The Talmud relates the story of a young student who, upon learning of a famous prostitute in a faraway city, is overcome with desire and travels to meet her. Predictably, at the last moment he is spared from sin due to his stringent adherence to the mitzva of tzitzit. But the story does not end there, and there is a final twist that conveys much about the approach to desire and passion:
Once a man, who was very scrupulous about the precept of tzitzit, heard of a certain harlot in one of the towns by the sea who accepted 400 gold [denars] for her hire. He sent her 400 gold [denars] and appointed a day with her.
When the day arrived he came and waited at her door…she [said], “Let him come in.” When he came in she prepared for him seven beds, six of silver and one of gold; and between one bed and the other there were ladders of silver, but the last was of gold. She then went up to the top bed and lay down upon it naked. He too went up after her in his desire to sit naked with her, when all of a sudden the four fringes [of his garment] struck him across the face; whereupon he slipped off and sat upon the ground.
She also slipped off and sat upon the ground and said, “By the Roman Capitol, I will not leave you alone until you tell me what blemish you saw in me.”
“By the Temple,” he replied, “never have I seen a woman as beautiful as you are; but there is one precept which the Lord our God has commanded us, it is called tzitzit, and with regard to it the expression ‘I am the Lord your God’ is twice written, signifying, I am He who will exact punishment in the future, and I am He who will give reward in the future. Now [the tzitzit] appeared to me as four witnesses [testifying against me].”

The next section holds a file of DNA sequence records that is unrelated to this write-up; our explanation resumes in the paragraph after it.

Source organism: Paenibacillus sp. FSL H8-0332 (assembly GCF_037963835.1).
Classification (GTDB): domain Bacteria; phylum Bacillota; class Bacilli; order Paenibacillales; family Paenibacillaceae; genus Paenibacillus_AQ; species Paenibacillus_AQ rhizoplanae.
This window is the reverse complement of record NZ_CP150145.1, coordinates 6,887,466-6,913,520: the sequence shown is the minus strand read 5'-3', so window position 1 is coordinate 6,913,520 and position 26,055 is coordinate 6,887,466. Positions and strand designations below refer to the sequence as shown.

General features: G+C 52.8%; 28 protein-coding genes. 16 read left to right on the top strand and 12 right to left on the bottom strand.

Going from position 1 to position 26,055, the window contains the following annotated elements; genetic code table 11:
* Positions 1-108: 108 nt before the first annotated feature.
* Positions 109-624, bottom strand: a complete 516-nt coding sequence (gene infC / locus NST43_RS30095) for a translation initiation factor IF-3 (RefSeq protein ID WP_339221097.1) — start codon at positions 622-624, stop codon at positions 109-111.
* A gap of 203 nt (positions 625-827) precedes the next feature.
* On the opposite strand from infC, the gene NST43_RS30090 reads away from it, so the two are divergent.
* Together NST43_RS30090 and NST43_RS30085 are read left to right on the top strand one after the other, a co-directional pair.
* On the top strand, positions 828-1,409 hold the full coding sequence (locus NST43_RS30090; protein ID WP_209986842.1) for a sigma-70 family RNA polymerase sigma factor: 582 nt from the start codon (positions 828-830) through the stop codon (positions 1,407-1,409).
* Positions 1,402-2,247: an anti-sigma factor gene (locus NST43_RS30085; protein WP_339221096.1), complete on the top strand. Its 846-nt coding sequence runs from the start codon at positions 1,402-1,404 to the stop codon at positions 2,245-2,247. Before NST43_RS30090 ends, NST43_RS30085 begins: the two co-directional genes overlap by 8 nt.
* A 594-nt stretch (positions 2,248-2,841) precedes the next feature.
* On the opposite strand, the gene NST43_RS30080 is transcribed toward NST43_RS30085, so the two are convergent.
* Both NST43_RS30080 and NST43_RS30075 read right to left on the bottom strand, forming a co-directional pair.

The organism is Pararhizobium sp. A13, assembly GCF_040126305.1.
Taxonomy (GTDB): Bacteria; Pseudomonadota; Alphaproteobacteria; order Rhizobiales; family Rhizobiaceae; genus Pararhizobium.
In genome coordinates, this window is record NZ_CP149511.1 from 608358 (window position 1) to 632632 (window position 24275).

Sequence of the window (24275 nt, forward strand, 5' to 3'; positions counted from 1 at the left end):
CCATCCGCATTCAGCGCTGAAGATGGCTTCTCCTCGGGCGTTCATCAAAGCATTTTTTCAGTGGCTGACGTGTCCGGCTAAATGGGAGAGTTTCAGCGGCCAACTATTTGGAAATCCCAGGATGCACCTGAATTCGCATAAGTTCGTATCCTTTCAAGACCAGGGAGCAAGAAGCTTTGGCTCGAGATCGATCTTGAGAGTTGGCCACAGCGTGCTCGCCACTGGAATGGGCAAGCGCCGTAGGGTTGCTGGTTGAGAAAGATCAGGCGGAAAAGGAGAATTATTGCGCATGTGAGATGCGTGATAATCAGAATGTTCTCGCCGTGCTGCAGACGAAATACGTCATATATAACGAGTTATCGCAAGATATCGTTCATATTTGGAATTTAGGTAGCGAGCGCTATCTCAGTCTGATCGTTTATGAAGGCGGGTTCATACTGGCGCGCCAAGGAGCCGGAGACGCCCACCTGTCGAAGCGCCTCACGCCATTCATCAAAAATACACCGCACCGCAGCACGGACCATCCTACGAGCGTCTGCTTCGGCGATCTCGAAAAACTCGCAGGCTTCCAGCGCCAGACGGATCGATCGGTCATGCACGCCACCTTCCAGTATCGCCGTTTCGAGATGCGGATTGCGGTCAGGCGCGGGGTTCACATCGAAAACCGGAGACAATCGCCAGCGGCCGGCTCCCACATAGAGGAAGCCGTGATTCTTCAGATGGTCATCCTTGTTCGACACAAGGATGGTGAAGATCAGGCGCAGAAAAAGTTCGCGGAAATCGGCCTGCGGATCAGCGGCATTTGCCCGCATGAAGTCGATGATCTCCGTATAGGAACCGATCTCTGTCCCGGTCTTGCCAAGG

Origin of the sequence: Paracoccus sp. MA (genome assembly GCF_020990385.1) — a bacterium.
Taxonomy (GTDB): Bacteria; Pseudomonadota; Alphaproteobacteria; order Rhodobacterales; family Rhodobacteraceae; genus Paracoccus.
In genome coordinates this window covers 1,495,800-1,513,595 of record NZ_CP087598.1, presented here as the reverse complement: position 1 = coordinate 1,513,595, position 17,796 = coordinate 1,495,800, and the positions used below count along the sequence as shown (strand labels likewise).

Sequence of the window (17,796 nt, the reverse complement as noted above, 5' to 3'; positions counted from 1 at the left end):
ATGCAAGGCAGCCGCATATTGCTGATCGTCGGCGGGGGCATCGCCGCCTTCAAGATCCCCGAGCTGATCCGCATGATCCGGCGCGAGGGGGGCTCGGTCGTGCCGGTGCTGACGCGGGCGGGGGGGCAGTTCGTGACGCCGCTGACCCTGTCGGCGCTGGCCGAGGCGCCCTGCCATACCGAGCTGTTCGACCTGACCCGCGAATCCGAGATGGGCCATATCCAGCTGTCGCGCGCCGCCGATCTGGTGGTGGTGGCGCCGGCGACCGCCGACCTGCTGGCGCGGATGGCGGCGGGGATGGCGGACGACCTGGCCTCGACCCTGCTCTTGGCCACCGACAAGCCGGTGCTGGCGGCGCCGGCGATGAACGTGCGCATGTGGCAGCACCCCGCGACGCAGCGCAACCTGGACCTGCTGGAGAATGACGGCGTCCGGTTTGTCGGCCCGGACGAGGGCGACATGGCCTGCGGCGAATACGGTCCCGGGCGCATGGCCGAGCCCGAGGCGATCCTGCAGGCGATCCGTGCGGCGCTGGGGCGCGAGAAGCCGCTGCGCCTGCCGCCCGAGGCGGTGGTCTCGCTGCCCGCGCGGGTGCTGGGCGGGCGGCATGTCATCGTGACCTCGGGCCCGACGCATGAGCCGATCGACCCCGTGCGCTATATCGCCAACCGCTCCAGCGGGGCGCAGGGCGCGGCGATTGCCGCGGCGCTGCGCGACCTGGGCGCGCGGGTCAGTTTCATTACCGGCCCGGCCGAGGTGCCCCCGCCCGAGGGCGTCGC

She said, “I will not leave you until you tell me your name, the name of your town, the name of your teacher, the name of your school in which you study the Torah.”
He wrote all this down and handed it to her. Thereupon she arose and divided her estate into three parts: one third for the government, one third to be distributed among the poor, and one third she took with her in her hand; the bedclothes, however, she retained. She then came to the beit midrash of Rabbi Ĥiyya, and said to him, “Master, give instructions about me that they make me a proselyte.”
“My daughter,” he replied, “perhaps you have set your eyes on one of the disciples?”
She thereupon took out the script and handed it to him.
“Go,” said he, “and enjoy your acquisition.”
Those very bedclothes which she had spread for him for an illicit purpose she now spread out for him lawfully. (Menaĥot 44a)
At the end of the story, the prostitute comes to the man’s beit midrash, to his rabbi, Rabbi Ĥiyya, and asks to convert to Judaism. The request is met with suspicion as to the purity of her motives. Rabbi Ĥiyya finds out that, indeed, the woman has “set her eyes” on one of his disciples, but is appeased by the letter she bears and accedes to her application.
It is clear that not only the man undergoes a transformation – so does the woman, and hers is the far more dramatic process. When the man leaves her alone in her bed, she worries that he has found some blemish in her and is repulsed by it. He tries to mollify her and tells her that she has nothing to worry about; on the contrary, he says, “Never have I seen a woman as beautiful as you are.” But she is not satisfied by his response. Faced with the young man’s impressive capacity to heed a loftier call and forgo sexual gratification, the prostitute realizes that despite her flawless exterior, she is lacking internally; her life is unfulfilled. She makes a courageous decision to leave it all behind and pursue the young man, and eventually she succeeds.
Tzitzit and Beds